When you leave your job, you should be paid for any holiday you have not been able to take during that holiday year.
However, your employment contract may entitle your employer to demand that you take your unused holiday when working through your notice. Check your written contract terms.
To find out how much holiday pay you should be paid when you leave, calculate your leave entitlement, based on how much of your current leave year will have passed by your last working day (your company may set a standard leave year, which you can find out about in your staff handbook, or you may have an individual leave year, which will run from the date you originally started work with your company). You are entitled to one twelfth of your annual holiday entitlement for every month you have worked of the current leave year. The GOV.UK site has a useful annual leave calculator.
If you have spare entitlement when you leave, your employer should pay you your equivalent daily pay rate for these days.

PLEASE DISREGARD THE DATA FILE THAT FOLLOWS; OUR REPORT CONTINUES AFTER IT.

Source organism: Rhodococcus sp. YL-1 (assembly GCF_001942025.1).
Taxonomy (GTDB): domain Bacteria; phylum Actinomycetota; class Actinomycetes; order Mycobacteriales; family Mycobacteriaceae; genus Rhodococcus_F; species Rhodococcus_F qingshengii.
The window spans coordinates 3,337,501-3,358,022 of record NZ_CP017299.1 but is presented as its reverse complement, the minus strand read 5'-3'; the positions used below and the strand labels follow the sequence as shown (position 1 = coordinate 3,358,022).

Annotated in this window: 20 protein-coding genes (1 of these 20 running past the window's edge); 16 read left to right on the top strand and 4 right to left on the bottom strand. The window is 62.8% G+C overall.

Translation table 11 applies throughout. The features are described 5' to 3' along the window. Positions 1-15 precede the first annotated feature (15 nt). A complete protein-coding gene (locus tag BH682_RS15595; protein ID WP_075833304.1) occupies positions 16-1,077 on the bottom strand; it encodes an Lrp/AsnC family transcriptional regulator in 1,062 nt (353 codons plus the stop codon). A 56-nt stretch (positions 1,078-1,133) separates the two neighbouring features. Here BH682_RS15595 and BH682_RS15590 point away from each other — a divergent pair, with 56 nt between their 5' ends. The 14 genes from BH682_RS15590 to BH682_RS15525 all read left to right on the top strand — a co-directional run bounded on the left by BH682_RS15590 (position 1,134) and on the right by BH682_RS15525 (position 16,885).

Be aware though, that if you have taken more than your entitlement for the leave year to date, you may need to pay back your employer for the paid holiday you have taken but not yet earned.
The law on carrying forward holiday has changed in an important way as a result of the coronavirus pandemic.
If you missed out on taking holiday in the correct holiday year because of the effects of the pandemic, you must be allowed to carry forward up to four weeks of that holiday into the next two holiday years. If you are made redundant without having used up all this holiday, your employer must pay you for it.